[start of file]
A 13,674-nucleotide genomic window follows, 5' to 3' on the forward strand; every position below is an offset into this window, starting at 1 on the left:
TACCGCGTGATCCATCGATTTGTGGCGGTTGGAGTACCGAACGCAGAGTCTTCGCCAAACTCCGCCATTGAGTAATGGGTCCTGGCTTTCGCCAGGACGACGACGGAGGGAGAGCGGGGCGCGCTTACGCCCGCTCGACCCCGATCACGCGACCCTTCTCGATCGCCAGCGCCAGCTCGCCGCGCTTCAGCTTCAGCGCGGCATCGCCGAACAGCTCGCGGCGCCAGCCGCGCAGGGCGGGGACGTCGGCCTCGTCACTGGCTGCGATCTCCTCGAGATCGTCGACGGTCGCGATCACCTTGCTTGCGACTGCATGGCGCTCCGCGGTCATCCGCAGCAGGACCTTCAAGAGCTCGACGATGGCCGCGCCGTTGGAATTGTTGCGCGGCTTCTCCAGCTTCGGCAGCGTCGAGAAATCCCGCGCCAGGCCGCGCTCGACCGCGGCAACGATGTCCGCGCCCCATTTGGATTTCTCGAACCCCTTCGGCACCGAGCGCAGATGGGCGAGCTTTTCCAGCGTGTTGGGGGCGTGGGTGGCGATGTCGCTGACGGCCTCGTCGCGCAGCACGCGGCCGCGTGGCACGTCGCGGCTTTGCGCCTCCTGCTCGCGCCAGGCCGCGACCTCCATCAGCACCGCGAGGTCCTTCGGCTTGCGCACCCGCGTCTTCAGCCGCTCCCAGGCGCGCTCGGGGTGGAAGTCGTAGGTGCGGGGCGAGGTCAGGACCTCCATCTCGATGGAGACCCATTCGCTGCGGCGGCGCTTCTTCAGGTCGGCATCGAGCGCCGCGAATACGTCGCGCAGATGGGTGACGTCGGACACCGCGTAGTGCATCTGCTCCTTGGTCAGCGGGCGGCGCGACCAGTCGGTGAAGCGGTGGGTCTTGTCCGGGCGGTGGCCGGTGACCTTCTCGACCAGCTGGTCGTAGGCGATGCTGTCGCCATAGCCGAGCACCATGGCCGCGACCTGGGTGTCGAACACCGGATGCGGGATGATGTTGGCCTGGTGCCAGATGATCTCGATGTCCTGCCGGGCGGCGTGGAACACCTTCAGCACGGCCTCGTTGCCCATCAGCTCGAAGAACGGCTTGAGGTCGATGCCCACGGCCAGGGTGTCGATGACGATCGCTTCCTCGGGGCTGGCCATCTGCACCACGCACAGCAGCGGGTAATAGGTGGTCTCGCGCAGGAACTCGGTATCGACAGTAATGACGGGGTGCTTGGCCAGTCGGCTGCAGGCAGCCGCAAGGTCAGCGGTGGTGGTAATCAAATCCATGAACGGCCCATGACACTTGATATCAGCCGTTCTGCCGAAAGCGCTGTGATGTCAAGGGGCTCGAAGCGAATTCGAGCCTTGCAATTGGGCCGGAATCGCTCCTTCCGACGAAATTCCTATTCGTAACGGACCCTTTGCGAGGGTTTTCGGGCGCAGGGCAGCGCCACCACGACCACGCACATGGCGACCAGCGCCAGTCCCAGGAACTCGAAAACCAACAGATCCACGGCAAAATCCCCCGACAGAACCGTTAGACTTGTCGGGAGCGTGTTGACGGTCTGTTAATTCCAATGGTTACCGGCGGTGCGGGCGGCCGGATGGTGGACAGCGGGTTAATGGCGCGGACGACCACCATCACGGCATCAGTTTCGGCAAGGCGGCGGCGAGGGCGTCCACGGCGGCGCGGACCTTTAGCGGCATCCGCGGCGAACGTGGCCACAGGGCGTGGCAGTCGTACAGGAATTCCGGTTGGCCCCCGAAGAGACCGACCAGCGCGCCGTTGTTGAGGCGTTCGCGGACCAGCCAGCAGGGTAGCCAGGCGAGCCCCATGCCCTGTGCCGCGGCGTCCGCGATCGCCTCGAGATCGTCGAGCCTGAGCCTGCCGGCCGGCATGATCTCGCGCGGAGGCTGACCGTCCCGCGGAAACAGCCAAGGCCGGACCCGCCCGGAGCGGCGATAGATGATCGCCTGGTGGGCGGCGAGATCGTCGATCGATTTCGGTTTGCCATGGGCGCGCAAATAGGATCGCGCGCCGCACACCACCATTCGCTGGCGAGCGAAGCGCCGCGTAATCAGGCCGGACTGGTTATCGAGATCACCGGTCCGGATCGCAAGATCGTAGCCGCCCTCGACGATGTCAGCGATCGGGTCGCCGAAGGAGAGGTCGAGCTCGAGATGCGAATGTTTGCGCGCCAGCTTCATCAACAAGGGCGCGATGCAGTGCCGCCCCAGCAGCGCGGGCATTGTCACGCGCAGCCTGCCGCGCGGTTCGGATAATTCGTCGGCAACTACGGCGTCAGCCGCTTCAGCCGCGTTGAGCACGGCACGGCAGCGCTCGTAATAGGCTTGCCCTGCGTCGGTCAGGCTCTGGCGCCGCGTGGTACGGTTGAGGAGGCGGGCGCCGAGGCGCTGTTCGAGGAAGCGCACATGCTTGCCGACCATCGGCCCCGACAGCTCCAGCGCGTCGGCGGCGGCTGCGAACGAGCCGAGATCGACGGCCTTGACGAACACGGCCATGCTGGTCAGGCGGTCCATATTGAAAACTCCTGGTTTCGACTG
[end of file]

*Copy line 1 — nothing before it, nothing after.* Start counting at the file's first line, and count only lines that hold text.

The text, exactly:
A 13,674-nucleotide genomic window follows, 5' to 3' on the forward strand; every position below is an offset into this window, starting at 1 on the left: